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|Format: DRM Protected ePub|
Vendor: Thomas Nelson
Publication Date: 2010
Availability: In Stock
New York Times best-selling author Darrell Bock teams with Daniel Wallace to help lay readers separate fact from fiction and help from hype in the recent best-selling Jesus books and television specials.
There is a quest going on. It's the quest to reduce Jesus to a mythic legend or to nothing more than a mere man. Scholars such as Elaine Pagels and James Tabor are using such recent discoveries as the Gospel of Judas and the Gospel of Thomas to argue that the Christ of Christianity is a contrived figure and that a different Christ-one human and not divine-is the "true" Christ.
In his trademark easy-to-understand style Darrell Bock takes on these attempts to redefine Jesus in a convincing, winsome way that will help readers understand that the orthodox understanding of Christ and his divinity is as trustworthy and sure as it ever was. Joining Bock for the first time is fellow scholar Daniel Wallace.
Darrell L. Bock (PhD, University of Aberdeen) is research professor of New Testament studies at Dallas Theological Seminary. Known for his work in Luke-Acts, Dr. Bock is a Humboldt Scholar (Tubingen University in Germany), an editor-at-large for Christianity Today, and a past president of the Evangelical Theological Society (2000-2001). A New York Times bestselling author, Bock has written over thirty books, including Luke in the NIV Application Commentary series.
Daniel B. Wallace (PhD, Dallas Theological Seminary) is professor of New Testament at Dallas Theological Seminary. He is a noted textual critic, serving as head of the Center for the Study of New Testament Manuscripts, and is author of Greek Grammar beyond the Basics, Basics of New Testament Syntax, and (with Grant Edwards) of A Workbook for New Testament Syntax.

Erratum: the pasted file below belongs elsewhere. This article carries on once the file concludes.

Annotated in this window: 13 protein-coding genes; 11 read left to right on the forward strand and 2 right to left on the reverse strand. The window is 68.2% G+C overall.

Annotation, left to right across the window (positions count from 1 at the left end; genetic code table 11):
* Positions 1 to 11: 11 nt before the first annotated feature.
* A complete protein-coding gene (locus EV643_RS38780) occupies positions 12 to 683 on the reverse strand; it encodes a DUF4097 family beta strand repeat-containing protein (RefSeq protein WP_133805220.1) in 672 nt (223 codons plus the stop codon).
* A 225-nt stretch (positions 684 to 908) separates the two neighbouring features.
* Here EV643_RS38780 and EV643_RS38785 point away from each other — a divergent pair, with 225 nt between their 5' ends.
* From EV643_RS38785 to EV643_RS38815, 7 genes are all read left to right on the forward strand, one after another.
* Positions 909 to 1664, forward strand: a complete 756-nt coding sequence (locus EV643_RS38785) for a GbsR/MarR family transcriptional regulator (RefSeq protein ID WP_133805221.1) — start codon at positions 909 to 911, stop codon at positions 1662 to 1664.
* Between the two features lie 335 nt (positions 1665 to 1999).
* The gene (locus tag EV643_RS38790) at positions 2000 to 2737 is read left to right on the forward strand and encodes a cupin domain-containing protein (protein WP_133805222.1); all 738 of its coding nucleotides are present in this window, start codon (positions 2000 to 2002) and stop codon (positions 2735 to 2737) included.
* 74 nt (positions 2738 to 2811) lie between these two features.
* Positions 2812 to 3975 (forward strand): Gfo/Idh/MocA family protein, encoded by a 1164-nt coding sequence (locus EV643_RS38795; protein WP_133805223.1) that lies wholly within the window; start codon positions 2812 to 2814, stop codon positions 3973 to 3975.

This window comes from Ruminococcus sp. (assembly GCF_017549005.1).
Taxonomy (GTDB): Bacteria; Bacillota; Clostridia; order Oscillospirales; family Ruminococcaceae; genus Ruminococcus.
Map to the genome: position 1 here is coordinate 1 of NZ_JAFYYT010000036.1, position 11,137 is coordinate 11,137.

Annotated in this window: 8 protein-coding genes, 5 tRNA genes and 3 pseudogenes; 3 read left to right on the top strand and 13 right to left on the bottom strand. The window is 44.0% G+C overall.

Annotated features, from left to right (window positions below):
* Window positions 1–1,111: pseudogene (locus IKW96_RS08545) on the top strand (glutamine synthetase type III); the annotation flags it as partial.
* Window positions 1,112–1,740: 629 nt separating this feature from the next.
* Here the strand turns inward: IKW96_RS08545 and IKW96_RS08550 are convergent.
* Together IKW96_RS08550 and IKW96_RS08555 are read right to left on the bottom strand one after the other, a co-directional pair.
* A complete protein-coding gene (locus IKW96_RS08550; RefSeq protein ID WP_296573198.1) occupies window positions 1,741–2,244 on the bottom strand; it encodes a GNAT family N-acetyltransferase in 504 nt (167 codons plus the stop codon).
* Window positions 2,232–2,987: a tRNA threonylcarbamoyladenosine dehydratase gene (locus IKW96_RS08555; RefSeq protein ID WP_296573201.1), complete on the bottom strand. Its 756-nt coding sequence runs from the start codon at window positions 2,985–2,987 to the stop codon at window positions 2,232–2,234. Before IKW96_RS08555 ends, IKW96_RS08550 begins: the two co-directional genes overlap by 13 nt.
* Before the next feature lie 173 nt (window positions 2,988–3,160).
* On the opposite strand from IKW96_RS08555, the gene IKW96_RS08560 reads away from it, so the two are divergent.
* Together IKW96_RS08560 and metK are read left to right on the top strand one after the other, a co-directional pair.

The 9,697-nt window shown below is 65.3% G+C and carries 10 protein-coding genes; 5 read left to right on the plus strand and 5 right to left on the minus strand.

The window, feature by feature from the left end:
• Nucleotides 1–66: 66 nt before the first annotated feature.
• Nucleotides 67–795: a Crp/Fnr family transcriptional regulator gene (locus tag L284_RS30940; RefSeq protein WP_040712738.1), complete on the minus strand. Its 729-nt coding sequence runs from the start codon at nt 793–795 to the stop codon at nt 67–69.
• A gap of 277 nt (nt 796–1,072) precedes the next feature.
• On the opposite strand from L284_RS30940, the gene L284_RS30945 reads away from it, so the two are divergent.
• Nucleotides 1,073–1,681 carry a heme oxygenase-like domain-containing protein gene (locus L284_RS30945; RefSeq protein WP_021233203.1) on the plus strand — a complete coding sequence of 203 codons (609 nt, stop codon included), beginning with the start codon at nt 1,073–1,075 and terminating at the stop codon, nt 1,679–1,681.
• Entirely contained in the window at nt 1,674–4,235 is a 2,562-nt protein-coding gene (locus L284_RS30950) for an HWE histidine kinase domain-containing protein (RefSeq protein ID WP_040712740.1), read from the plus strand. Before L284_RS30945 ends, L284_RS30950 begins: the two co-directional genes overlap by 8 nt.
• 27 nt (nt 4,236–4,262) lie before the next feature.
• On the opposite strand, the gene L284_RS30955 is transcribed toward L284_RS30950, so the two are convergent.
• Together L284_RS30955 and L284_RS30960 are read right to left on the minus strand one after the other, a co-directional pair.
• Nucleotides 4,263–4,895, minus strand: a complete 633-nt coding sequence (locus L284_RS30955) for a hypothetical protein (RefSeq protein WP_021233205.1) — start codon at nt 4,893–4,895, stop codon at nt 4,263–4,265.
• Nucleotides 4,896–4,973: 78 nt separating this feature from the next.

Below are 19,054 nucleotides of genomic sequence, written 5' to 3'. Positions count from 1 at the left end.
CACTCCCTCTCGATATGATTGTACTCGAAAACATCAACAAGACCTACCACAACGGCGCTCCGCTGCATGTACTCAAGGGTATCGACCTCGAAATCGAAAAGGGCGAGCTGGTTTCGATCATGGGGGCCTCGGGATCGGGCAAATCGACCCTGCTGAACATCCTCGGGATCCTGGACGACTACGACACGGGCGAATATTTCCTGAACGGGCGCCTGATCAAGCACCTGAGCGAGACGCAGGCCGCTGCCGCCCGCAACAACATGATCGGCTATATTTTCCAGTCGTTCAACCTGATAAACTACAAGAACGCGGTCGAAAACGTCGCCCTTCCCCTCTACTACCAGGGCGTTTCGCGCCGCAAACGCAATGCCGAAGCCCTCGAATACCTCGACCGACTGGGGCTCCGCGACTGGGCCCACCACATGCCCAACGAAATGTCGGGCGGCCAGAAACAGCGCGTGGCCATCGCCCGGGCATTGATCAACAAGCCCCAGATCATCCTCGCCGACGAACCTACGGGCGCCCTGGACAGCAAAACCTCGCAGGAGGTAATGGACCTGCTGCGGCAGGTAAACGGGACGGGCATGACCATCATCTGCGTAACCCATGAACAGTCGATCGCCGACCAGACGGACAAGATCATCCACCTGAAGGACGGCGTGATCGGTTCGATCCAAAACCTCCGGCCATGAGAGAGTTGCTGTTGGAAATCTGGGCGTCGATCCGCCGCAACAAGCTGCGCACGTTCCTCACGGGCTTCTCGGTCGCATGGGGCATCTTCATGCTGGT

Bock and Wallace discuss and disprove the following arguments: whether the New Testament is too corrupted by copyists to be recovered, whether Gnostic gospels prove the existence of early alternative Christianities, whether the Gospel of Thomas alters our understanding of Jesus, whether Jesus message was fundamentally political and social, whether Paul exalted Jesus and included Gentiles when he should not have, and whether Jesus tomb proves that he was not resurrected physically.
The authors main point is that Jesus is divine but some are trying to dethrone him by relying on the Gnostic gospels and on a tomb that many believe belonged to Jesus and his family.
Our goal in this book has been to look at how this Jesus has been represented in the public square and whether we have access to him, explain the authors.
Christianity holds to the belief that Jesus is the one who shows the way and provides the means by which people can be reconciled to God. According to Wallace and Bock, Jesusanity portrays Jesus as a great religious figure who instructs and confronts but who is not our Savior and the mediator of salvation.
I would recommend this book to anyone who is confused about the divinity of Jesus. Christa Mullen, www.ChristianBookPreviews.com
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